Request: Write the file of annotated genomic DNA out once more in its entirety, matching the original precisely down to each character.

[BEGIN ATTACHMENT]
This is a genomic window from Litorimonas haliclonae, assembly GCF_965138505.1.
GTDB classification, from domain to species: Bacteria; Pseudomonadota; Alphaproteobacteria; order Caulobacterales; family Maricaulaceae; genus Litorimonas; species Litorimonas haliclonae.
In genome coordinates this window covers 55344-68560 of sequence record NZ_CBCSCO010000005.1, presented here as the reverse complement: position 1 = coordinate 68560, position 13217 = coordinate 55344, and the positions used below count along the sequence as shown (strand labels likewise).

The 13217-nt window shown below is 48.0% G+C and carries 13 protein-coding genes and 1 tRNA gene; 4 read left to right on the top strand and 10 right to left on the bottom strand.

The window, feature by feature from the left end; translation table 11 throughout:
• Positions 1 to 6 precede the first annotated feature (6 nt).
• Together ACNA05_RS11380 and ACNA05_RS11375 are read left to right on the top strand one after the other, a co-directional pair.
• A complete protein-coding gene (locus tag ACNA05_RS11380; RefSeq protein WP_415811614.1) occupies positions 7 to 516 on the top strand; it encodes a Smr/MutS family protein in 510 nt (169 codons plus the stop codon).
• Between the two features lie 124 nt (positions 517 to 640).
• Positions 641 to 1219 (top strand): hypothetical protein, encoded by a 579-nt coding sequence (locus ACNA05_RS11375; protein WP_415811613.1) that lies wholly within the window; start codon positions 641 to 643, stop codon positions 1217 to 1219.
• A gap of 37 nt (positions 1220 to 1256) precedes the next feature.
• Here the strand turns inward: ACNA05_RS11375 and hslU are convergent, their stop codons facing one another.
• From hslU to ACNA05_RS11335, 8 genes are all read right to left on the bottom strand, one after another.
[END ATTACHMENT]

This is a genomic window from Litorimonas haliclonae, assembly GCF_965138505.1.
GTDB classification, from domain to species: Bacteria; Pseudomonadota; Alphaproteobacteria; order Caulobacterales; family Maricaulaceae; genus Litorimonas; species Litorimonas haliclonae.
In genome coordinates this window covers 55344-68560 of sequence record NZ_CBCSCO010000005.1, presented here as the reverse complement: position 1 = coordinate 68560, position 13217 = coordinate 55344, and the positions used below count along the sequence as shown (strand labels likewise).

The 13217-nt window shown below is 48.0% G+C and carries 13 protein-coding genes and 1 tRNA gene; 4 read left to right on the top strand and 10 right to left on the bottom strand.

The window, feature by feature from the left end; translation table 11 throughout:
• Positions 1 to 6 precede the first annotated feature (6 nt).
• Together ACNA05_RS11380 and ACNA05_RS11375 are read left to right on the top strand one after the other, a co-directional pair.
• A complete protein-coding gene (locus tag ACNA05_RS11380; RefSeq protein WP_415811614.1) occupies positions 7 to 516 on the top strand; it encodes a Smr/MutS family protein in 510 nt (169 codons plus the stop codon).
• Between the two features lie 124 nt (positions 517 to 640).
• Positions 641 to 1219 (top strand): hypothetical protein, encoded by a 579-nt coding sequence (locus ACNA05_RS11375; protein WP_415811613.1) that lies wholly within the window; start codon positions 641 to 643, stop codon positions 1217 to 1219.
• A gap of 37 nt (positions 1220 to 1256) precedes the next feature.
• Here the strand turns inward: ACNA05_RS11375 and hslU are convergent, their stop codons facing one another.
• From hslU to ACNA05_RS11335, 8 genes are all read right to left on the bottom strand, one after another.